Taiwan’s Tsai says China not being ‘responsible’ with drills

TAIPEI, Taiwan (AP) – Taiwan’s President Tsai Ing-wen has condemned China’s military drills in the Taiwan Strait, saying Tuesday that China did not demonstrate the “responsible” behavior of a major Asian nation.

China’s three-day, large-scale drills that ended Monday were retaliation for Tsai’s meeting with U.S. House Speaker Kevin McCarthy in California last week on her tour of Taiwan’s official and unofficial allies.

“As the president, I represent our country in the world, whether it’s a visit to allied countries or stopping through in the U.S. and interacting with our international friends, and not only has this been going on for years, it’s the Taiwanese people’s shared expectation,” Tsai said in a short statement. “But China used this as a pretext to start military drills, creating instability in the Taiwan Strait and region. This is not the attitude of a responsible major nation in this region.”

China sees such meetings as encouraging people who formal independence for the island, a step China’s ruling Communist Party says would lead to war. The sides split in 1949 after a civil war, and the government says the island is obliged to rejoin the mainland, by force if necessary.

The People’s Liberation Army issued a threat as it concluded the exercises. “The theater’s troops are ready to fight at all times and can fight at any time to resolutely smash any form of ‘Taiwan independence’ and foreign interference attempts,” the PLA’s eastern command said in a statement.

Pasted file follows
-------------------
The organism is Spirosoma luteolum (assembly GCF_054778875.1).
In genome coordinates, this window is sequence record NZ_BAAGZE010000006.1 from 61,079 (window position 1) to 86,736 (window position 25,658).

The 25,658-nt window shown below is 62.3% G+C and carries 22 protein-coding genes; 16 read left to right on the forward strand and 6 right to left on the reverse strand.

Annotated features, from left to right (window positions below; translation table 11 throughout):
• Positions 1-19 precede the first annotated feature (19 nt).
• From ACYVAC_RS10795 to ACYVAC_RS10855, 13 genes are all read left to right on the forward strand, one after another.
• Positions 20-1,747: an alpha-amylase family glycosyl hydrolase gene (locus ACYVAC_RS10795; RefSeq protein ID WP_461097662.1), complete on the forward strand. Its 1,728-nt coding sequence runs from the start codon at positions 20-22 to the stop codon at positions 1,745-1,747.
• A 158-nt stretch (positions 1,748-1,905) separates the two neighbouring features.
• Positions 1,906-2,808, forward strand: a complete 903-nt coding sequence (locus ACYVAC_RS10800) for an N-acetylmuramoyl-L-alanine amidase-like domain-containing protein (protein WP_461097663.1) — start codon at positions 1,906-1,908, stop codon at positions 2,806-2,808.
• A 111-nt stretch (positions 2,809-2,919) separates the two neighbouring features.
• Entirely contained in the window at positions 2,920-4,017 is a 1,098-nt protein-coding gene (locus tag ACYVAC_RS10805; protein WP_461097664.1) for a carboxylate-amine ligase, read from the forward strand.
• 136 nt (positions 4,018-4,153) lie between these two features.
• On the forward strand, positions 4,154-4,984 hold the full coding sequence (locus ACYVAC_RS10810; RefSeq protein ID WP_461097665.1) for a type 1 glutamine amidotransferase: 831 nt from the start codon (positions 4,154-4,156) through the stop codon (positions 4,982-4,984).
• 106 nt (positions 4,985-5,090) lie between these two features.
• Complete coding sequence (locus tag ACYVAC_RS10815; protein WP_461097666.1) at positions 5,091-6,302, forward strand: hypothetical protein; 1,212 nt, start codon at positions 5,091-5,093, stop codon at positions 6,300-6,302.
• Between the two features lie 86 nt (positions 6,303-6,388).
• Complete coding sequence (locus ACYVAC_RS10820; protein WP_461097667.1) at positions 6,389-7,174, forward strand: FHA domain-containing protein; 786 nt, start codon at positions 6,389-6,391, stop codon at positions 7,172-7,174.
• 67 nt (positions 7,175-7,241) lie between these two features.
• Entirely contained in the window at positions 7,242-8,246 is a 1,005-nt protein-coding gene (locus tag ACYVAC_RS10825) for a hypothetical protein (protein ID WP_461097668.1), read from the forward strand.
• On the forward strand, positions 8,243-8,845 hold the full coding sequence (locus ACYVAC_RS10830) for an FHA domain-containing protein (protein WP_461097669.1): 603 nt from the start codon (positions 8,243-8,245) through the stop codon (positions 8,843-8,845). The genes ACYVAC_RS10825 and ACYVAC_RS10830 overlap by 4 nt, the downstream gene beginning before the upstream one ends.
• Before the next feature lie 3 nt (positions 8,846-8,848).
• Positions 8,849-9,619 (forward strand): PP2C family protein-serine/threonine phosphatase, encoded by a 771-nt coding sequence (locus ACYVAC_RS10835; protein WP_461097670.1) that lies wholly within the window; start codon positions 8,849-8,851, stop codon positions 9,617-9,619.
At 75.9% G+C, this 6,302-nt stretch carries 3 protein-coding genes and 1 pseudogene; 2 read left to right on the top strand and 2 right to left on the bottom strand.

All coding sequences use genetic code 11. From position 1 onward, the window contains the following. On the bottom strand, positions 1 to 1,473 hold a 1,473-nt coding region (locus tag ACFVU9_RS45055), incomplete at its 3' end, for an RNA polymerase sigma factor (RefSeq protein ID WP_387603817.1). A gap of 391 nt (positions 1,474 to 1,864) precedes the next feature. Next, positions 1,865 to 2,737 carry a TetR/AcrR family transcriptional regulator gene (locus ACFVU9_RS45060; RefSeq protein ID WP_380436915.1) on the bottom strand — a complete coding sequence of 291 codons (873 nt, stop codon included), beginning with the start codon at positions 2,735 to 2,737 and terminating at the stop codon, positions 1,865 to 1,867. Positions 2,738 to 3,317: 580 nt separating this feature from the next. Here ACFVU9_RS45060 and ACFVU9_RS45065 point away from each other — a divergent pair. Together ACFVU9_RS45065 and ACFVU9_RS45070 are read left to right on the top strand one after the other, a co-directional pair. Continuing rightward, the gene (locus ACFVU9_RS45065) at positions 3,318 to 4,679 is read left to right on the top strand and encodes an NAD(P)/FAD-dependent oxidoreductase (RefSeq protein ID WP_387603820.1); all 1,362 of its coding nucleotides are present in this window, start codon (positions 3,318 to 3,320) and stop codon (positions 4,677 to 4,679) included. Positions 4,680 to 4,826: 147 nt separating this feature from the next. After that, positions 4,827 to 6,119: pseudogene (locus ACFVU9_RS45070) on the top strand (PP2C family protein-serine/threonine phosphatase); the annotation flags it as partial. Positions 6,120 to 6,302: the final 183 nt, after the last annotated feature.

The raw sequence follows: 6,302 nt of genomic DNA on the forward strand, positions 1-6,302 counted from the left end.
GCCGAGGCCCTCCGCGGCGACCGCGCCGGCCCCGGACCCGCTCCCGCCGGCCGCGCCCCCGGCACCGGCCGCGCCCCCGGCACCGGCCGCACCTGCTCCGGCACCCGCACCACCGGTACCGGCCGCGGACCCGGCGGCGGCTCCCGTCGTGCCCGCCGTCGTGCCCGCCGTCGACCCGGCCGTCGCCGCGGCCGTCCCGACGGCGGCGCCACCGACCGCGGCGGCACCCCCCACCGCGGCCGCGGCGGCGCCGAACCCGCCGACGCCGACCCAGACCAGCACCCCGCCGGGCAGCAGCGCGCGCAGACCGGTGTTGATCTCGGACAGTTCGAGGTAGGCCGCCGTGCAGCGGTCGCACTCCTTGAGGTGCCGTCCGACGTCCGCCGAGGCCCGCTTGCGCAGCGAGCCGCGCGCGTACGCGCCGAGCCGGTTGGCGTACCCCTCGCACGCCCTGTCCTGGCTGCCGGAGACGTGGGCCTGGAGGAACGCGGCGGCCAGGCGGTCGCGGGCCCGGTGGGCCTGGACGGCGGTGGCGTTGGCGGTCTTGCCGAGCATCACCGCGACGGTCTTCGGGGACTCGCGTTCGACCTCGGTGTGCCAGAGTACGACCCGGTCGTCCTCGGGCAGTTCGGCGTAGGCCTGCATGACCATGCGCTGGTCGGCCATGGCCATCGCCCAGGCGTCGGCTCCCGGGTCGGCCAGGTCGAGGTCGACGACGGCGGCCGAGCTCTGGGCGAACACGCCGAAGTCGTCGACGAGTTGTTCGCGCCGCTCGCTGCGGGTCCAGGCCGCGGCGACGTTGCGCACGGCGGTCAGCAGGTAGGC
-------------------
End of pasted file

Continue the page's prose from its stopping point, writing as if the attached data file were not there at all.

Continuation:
In recent years, China has been increasing its military presence in the Taiwan Strait, with warplanes being sent on a near-daily basis and military drills being conducted in the waters and skies near Taiwan.

Last August, after then-Speaker Nancy Pelosi visited Taiwan, China conducted missiles strikes on targets in the seas around Taiwan, while also sending warships and war planes over the median line of the Taiwan Strait. It also fired missiles over the island itself which landed in Japan’s exclusive economic zone, in a significant escalation.

The exercises this time have focused more on air strength, with Taiwan reporting more than 200 flights by Chinese warplanes. On Monday alone, Taiwan’s defense ministry tracked 91 flights by Chinese warplanes.

Chinese state broadcaster CCTV, citing the PLA, said the exercises simulated sealing off the island and striking important targets in waves.

Tsai also urged the public to not believe any disinformation about Taiwan’s defenses, saying the military was fulfilling its duties and the public should encourage the forces. “Our nation’s soldiers and national security team will continue to stand fast at their posts to defend our country,” she said.

As of Tuesday morning, Taiwan’s defense ministry said eight Chinese navy vessels were still in the waters surrounding the island.


Find more AP coverage of the Asia-Pacific region at https://apnews.com/hub/asia-pacific

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